Of M.F.A. Degrees and Poetry-Writing Workshops - Blog

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Of M.F.A. Degrees and Poetry-Writing Workshops

Yesterday’s Sunday New York Times included an Education Life Section which, in turn, included an article titled:  “The Degree They Love To Hate” – a reference to the proliferation and power of M.F.A. degrees in creative writing.  Among the viewpoints presented in the article is that of literary critic Anis Shivani, author of the 2011 book “Against the Workshop: Provocations, Polemics, Controversies.”  Shivani warns that without the degree writers may be able to publish in small presses but are more likely to be condemned to obscurity, particularly if you write literary fiction and poetry.  (Emphasis added.)

The article points out that “At the core of every program is the writing workshop, the so-called Iowa model because it originated there.  In its strictest form, it works like this.  Classmates evaluate and write detailed comments about students’ work, then sit around a table and ‘workshop’ the piece.  The writer sits silently while classmates comment first on what is working, then go back around to comment on what is not.  The instructor weighs in.  Only then can the author respond.”

Shivani is of the view that writing can by this process get “workshopped to death,” pointing out that criticism is coming primarily from peers who are people who don’t know anything about writing, which is why they are in the program.

In my years studying poetry and poetics with José Garcia Villa, only his third workshop bore a resemblance to the workshop model described above.  Villa’s first workshop was a lecture workshop, primarily to disabuse students of preconceived notions about what makes for poetry as high art, and then to lay a foundation as to what poetry as high art is. The second workshop, also in lecture format, provided a step-by-step analysis of the specific problems encountered in the composition of a poem.  In both workshops, Villa discouraged students from presenting their poems for discussion.  Villa’s reason for putting off discussions of student poems to the third workshop (which was only open to students who had completed the first two workshops) was precisely the same concern as that of Shivani.  Villa explained that his experience with poetry workshops taught by others was that there exists no background of shared knowledge so that people can converse with and understand one another.  There was no consensus of definition, no common frame of reference, no shared resources, only divisions of interpretation.

Thus, when my book is published later this year, the reader will find that Chapters One through Fourteen incorporate the lessons of Villa’s first workshop, and that Chapters Fifteen through Twenty-Five incorporate the material taught in the second Villa workshop.  What of Villa’s third workshop?  No chapter is specifically devoted to this workshop, although Chapter Twenty-Three on “The Craft of Versification” was a large part of what was taught in that third workshop.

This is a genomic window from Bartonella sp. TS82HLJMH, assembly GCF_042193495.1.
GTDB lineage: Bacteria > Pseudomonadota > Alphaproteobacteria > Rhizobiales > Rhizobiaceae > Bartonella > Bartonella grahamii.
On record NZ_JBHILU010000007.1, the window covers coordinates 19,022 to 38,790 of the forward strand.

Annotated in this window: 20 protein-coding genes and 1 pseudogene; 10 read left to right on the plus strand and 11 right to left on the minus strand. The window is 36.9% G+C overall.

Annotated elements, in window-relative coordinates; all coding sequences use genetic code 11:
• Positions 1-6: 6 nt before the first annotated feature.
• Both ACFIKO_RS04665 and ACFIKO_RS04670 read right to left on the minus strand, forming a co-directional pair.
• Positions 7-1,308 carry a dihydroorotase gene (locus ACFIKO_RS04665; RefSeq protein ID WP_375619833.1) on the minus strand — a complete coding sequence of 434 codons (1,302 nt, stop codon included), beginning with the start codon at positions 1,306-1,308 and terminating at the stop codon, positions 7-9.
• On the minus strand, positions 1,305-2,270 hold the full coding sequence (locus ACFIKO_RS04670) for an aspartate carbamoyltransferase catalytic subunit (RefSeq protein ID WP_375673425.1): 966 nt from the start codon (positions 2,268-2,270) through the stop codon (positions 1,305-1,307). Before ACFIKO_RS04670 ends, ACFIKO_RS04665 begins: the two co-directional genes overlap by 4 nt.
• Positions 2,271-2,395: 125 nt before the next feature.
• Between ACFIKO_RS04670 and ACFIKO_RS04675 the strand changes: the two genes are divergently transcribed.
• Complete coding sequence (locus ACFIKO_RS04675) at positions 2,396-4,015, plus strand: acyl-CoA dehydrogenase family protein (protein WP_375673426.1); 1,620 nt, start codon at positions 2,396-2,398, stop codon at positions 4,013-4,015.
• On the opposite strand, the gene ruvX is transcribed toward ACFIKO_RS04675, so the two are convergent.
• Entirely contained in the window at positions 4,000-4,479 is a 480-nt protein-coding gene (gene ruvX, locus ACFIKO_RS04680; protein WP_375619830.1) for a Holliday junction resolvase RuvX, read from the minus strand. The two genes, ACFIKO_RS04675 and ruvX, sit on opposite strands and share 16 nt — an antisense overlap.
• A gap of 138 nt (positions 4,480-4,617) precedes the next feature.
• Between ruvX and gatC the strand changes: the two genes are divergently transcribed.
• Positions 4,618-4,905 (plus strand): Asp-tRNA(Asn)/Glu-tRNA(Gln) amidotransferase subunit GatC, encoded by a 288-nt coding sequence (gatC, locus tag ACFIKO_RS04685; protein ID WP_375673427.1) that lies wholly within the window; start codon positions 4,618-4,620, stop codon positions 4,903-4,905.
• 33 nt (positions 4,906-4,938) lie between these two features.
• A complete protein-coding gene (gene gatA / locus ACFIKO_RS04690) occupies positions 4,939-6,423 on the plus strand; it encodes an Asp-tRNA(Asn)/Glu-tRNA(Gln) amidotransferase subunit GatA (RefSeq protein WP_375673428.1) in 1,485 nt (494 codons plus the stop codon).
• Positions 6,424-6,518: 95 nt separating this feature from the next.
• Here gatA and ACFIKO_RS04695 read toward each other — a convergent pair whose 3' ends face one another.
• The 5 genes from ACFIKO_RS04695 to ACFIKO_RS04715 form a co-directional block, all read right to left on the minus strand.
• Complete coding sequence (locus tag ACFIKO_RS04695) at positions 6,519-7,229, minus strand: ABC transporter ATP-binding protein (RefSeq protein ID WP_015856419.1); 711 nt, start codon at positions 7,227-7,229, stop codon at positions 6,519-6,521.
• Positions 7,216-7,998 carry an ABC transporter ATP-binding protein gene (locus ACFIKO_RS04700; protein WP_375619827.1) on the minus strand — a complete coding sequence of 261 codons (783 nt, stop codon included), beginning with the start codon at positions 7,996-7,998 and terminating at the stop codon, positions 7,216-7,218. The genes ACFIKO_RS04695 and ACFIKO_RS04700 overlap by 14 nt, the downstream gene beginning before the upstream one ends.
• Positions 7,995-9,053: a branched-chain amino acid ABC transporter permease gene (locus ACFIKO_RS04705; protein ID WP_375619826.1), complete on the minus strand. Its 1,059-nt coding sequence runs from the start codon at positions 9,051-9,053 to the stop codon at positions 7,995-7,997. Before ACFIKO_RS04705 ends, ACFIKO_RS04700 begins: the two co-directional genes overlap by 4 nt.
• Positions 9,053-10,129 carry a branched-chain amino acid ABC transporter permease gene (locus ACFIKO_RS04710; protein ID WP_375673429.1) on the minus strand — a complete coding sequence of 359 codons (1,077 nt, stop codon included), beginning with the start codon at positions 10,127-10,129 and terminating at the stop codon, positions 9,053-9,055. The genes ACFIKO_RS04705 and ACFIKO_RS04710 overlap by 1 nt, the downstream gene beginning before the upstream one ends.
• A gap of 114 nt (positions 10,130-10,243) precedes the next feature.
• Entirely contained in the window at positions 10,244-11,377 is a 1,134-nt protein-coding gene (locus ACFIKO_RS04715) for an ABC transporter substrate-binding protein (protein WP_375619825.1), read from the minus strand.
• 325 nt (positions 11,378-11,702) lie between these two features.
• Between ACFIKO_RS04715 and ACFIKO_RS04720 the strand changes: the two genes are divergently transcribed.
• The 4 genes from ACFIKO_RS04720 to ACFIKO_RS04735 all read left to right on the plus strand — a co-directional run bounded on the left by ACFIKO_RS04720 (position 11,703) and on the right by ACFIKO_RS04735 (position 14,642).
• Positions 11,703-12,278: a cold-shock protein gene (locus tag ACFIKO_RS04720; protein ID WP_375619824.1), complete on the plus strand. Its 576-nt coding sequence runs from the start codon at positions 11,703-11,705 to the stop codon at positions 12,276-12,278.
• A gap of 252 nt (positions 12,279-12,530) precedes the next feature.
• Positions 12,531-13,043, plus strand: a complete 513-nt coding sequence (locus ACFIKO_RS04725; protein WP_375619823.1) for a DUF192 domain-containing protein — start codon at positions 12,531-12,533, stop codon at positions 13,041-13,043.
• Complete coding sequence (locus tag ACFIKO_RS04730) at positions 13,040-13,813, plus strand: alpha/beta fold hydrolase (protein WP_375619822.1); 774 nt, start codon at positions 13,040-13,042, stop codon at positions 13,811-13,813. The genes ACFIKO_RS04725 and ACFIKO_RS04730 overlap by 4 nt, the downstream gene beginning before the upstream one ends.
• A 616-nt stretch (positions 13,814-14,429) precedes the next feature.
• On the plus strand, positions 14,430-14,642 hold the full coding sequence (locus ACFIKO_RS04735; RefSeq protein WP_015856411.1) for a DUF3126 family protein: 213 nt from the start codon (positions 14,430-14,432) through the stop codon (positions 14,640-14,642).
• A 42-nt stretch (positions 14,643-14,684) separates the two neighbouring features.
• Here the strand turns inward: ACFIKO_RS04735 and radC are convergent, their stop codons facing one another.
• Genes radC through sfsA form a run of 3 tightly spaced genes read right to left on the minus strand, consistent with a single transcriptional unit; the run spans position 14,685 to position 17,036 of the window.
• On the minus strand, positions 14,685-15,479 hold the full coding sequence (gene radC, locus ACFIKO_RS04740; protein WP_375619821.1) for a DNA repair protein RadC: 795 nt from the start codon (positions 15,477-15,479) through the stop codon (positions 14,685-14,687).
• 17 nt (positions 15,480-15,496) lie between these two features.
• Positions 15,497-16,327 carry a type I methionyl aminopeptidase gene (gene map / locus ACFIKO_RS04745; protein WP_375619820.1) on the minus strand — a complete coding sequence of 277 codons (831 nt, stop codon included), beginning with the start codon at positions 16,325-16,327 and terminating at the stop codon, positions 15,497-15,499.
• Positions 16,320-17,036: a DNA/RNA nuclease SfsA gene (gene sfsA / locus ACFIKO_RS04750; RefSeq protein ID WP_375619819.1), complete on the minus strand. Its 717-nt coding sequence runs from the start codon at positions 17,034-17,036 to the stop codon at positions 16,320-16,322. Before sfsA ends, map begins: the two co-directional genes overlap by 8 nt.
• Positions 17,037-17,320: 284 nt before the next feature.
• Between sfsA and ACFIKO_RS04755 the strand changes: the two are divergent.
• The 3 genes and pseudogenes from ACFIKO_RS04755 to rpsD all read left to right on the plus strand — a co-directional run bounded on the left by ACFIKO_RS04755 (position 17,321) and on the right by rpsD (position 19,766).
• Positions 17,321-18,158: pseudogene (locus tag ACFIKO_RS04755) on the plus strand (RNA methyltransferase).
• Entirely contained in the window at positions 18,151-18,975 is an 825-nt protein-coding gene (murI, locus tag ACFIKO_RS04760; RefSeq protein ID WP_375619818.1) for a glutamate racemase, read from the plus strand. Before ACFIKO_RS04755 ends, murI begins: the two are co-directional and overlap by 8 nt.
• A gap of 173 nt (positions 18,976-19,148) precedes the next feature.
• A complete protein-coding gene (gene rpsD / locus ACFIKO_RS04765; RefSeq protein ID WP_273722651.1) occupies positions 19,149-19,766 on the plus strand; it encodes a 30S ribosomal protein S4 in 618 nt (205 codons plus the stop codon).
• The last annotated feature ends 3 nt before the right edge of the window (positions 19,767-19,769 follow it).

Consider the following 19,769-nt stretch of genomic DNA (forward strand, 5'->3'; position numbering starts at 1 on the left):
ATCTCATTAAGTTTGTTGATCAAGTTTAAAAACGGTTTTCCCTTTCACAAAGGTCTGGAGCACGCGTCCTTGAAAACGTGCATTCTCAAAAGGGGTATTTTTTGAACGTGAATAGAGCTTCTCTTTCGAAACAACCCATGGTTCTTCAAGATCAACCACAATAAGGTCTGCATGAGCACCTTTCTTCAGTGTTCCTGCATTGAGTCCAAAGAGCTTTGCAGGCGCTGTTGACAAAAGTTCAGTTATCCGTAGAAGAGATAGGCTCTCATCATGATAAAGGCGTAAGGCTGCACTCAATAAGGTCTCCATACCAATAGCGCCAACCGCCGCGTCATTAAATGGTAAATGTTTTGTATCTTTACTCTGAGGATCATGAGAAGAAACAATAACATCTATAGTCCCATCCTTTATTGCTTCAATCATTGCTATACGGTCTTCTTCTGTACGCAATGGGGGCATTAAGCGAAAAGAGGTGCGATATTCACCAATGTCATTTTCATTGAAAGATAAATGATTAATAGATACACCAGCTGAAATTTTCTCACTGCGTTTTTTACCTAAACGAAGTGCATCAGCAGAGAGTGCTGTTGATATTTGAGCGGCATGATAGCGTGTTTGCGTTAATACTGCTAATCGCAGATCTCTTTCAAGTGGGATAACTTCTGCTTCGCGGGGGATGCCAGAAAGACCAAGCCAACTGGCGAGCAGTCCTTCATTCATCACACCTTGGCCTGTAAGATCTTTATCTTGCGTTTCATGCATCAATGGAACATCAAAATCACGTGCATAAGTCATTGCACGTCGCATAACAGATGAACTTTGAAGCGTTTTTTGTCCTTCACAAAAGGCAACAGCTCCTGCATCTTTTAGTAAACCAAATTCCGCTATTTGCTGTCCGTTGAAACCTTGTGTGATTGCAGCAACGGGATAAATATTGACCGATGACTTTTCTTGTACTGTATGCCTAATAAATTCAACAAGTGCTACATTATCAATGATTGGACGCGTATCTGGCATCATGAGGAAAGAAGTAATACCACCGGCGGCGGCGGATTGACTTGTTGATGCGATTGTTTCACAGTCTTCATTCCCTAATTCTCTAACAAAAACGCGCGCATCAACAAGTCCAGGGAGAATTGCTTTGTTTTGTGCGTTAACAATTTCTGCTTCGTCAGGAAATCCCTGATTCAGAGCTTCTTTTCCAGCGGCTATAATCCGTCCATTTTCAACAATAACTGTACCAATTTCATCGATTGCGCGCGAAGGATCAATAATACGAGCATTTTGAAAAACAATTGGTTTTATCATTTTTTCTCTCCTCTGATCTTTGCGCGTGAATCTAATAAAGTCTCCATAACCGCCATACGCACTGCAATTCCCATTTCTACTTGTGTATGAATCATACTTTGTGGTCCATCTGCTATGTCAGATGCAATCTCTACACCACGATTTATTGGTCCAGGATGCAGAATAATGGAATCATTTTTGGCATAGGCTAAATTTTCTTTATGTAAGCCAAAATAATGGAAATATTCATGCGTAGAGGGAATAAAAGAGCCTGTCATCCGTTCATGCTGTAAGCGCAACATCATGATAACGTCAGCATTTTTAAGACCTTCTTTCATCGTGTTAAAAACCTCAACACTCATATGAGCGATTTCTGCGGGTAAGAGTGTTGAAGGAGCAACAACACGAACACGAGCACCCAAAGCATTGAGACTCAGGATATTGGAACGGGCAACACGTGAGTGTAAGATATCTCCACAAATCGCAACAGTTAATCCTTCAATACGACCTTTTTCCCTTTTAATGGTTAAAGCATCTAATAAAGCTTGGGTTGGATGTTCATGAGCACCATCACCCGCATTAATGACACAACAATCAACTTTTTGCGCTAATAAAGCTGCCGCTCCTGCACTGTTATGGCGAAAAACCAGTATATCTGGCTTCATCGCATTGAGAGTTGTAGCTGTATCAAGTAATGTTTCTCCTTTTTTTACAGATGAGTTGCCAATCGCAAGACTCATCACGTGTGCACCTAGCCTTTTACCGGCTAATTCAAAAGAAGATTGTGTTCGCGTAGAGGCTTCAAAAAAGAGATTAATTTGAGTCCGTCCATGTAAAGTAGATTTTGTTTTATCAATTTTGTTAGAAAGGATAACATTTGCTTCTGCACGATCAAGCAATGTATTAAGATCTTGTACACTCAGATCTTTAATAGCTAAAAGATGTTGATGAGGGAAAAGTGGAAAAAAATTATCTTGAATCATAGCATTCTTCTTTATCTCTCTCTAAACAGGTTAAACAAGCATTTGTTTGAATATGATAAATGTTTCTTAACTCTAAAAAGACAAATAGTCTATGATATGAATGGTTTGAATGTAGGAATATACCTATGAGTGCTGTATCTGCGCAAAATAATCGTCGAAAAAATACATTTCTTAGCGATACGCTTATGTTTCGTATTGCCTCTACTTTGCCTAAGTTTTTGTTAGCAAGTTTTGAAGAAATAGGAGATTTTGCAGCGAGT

You see, Villa did not claim to be able to make each student a poet.  He was quite explicit in stating that:  “Poetry writing cannot be taught but one can be taught in the sense of guided in the concept of poetry—that much can be taught.”  He was insistent that the lyric spirit, which is the very identity of poetry, cannot be taught, because if the lyric spirit is not in the student all that s/he will produce is verse, which can be taught.  

Villa, you must realize, had this unique idea that one must learn the principles that justify the poem as high art before that person writes poems and presents them for scrutiny.  Something less is demanded of the typical M.F.A. degree candidate.


Vocation: Wall Street Trial Lawyer (Retired)
Avocation: Poetry and Poetics
Studied poetry with Jose Garcia Villa 1970-1997
Writer and Publisher of Poetry


  • Guest
    JN Thursday, 16 April 2015

    Very interesting piece! Fully agreed with the point-lyric spirit is not to be taught. I think it's perhaps only in the US that poetry workshops prevail so much. Here in China we see very few colleges or universities that recruit would-be poets. There are programs for the accomplished writers to sit in the classroom for advancement of literary theory and there are poets as residents that stay at a college for a year for creation. So poetry workshop is product found only in the states.

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  • Bob King
    Bob King Thursday, 11 February 2016

    "Poetry is," the book, Is now available on this website - only $13.00 plus shipping and handling. Compare that cost to the cost of the MFA degree, and if you choose the latter, you may find yourself D.O.A

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